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The Supreme Court

The Supreme Court

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The Supreme Court

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Presentation Transcript

  1. The Supreme Court

  2. The Basics…. Justice is Blind Supreme Court created by Article III Section 1 Made up of the Chief Justice of the U.S and 8 other associate justices

  3. Marbury vs. Madison • The Supreme Court first asserted its power of judicial review in Marbury vs. Madison in 1803 • The players: • John Adams-outgoing Federalist President of the United States • Thomas Jefferson- Incoming Democratic-Republican President of the U.S. • James Madison- incoming Secretary of State • William Marbury- appointed a justice of the peace for the District of Columbia • John Marshall- Chief Justice of the United States S. C.

  4. Marbury vs. Madison • The Case: • 1. The night before leaving office, Adams signs several Federalist judicial commissions • Known as the “midnight justices” because Adams signed the commissions late at night • 2. Angered by Adams’ actions, Jefferson orders Madison to withhold any commissions not yet delivered • 3. Hoping to force Jefferson to give him the judgeship, Marbury files suit in the S.C. – He argues that the Judiciary Act of 1789 allows him to take his case directly to the high court • (judiciary act of 1789 said that the S.C. had the right to hear such suits in original jurisdiction)

  5. Marbury vs. Madison • The Decision • Marshall, writing for a unanimous court, declares that the Judiciary Act violates Article III Section II and is therefore unconstitutional • Marbury loses, having based his case on an unconstitutional law • The Impact • The case established the Supreme Court’s power of judicial review-that is, the power to determine the constitutionality of the governments actions • This laid the foundation for the Judicial Branch’s key role in the development of the American system of government

  6. Supreme Court Jurisdiction Supreme Court has both original and appellate jurisdiction Most of its cases come from appeals from lower courts Supreme Court usually only hears one or two original cases per term

  7. How the cases reach the court 8,000 cases appealed to the court each year, and only a few hundred are taken on for decisions Most cases are denied because the justices agree with the decision of the lower courts or the case has no significant point of law Rule of Four: 4 of the 9 justices must agree that a case should be put on the courts docket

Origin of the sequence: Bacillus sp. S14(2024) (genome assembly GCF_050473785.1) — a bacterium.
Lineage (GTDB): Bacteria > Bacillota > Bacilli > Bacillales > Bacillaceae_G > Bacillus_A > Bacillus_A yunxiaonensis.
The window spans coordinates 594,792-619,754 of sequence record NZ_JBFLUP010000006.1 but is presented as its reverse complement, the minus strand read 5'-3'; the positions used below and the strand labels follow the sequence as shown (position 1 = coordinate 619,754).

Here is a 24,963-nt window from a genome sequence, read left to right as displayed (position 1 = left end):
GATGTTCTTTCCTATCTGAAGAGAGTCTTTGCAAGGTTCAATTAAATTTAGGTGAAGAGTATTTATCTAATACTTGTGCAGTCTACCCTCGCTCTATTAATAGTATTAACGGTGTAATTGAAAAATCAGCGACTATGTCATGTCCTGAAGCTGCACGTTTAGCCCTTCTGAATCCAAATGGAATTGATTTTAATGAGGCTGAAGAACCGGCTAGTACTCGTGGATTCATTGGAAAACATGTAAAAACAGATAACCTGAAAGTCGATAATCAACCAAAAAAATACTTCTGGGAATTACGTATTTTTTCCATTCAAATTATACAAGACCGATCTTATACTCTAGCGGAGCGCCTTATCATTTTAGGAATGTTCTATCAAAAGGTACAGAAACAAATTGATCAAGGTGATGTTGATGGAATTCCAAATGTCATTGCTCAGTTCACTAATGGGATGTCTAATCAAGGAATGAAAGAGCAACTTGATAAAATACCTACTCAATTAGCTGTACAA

8. Writ of Certori • Most cases reach the Supreme Court through Writ of Certiorari • Order by the court directing a lower court to send up the record in a given case for its review • Writs usually only granted when it raises a question of constitutionality

  9. Certificate Another way a case may reach the Supreme Court This is used when the lower court is not clear about the procedure or rule of law that should apply in the case

  10. Higher State Courts & Federal Courts Many cases reach the court by going through state court and federal court systems

  11. How the Court Operates • Terms • The court sits from the first Monday in October to sometime the following June or July. • Each term is identified by the year in which it began • So this years term will be the ……..

  12. Oral Arguments • Once the Supreme Court accepts a case it sets a date on which that case will be heard • Cases are heard in two week cycles • Meaning the court hears oral arguments in several cases for two weeks and then takes recess for two weeks to consider those cases • Oral arguments are heard on Mondays, Tuesdays, Wednesdays (sometimes Thursdays) beginning at 10:00 AM • Presentations are limited to 30 minutes

  13. Briefs • Written documents filed with the court before oral arguments begin • Detailed statements to support one side of a case • Can run hundreds of pages long • Amicus Curiae Briefs • Briefs filed by persons not actually involved in the case but interested in its outcome • Example: abortion or affirmative action • Must be granted permission or requested by the Supreme Court

  14. Court in Conference • Most Wednesdays-Fridays through term, the justices meet in conference • This is where they discuss and decide the cases they have heard • Chief Justice speaks first, followed by each associate judge • They each give their views • They go in order of seniority

  15. Decisions & Opinions About 1/3 of the courts decisions are unanimous, however most find the court divided Majority Opinion: this is the official opinion of the court; sets out the courts reasoning Precedents: examples to be followed in similar cases as they arise in the lower courts

  16. Decisions & Opinions • Concurring Opinion: written by one or more justices to emphasize or add a point that was not made in the majority opinion • Dissenting Opinions: written by those justices who do not agree with the Court’s majority decision • The minority decision of today could become the majority decision of tomorrow • Example: Plessy vs. Ferguson…….Brown vs. Board of Education